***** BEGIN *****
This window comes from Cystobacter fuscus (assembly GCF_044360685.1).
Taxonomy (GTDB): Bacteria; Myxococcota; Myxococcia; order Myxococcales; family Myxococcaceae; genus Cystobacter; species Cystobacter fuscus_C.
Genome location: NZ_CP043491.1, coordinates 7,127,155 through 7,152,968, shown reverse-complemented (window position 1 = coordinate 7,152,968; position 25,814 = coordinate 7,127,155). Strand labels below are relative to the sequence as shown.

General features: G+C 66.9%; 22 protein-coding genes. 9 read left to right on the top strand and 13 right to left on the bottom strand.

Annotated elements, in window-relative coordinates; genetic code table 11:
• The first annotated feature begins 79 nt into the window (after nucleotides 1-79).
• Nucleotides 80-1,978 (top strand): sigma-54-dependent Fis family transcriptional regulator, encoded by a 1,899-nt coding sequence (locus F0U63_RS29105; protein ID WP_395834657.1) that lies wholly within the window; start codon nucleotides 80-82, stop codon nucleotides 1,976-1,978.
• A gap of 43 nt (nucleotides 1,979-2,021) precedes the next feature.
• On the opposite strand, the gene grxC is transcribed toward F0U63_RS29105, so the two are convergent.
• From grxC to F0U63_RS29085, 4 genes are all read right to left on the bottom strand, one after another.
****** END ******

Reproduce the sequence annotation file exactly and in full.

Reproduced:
This window comes from Cystobacter fuscus (assembly GCF_044360685.1).
Taxonomy (GTDB): Bacteria; Myxococcota; Myxococcia; order Myxococcales; family Myxococcaceae; genus Cystobacter; species Cystobacter fuscus_C.
Genome location: NZ_CP043491.1, coordinates 7,127,155 through 7,152,968, shown reverse-complemented (window position 1 = coordinate 7,152,968; position 25,814 = coordinate 7,127,155). Strand labels below are relative to the sequence as shown.

General features: G+C 66.9%; 22 protein-coding genes. 9 read left to right on the top strand and 13 right to left on the bottom strand.

Annotated elements, in window-relative coordinates; genetic code table 11:
• The first annotated feature begins 79 nt into the window (after nucleotides 1-79).
• Nucleotides 80-1,978 (top strand): sigma-54-dependent Fis family transcriptional regulator, encoded by a 1,899-nt coding sequence (locus F0U63_RS29105; protein ID WP_395834657.1) that lies wholly within the window; start codon nucleotides 80-82, stop codon nucleotides 1,976-1,978.
• A gap of 43 nt (nucleotides 1,979-2,021) precedes the next feature.
• On the opposite strand, the gene grxC is transcribed toward F0U63_RS29105, so the two are convergent.
• From grxC to F0U63_RS29085, 4 genes are all read right to left on the bottom strand, one after another.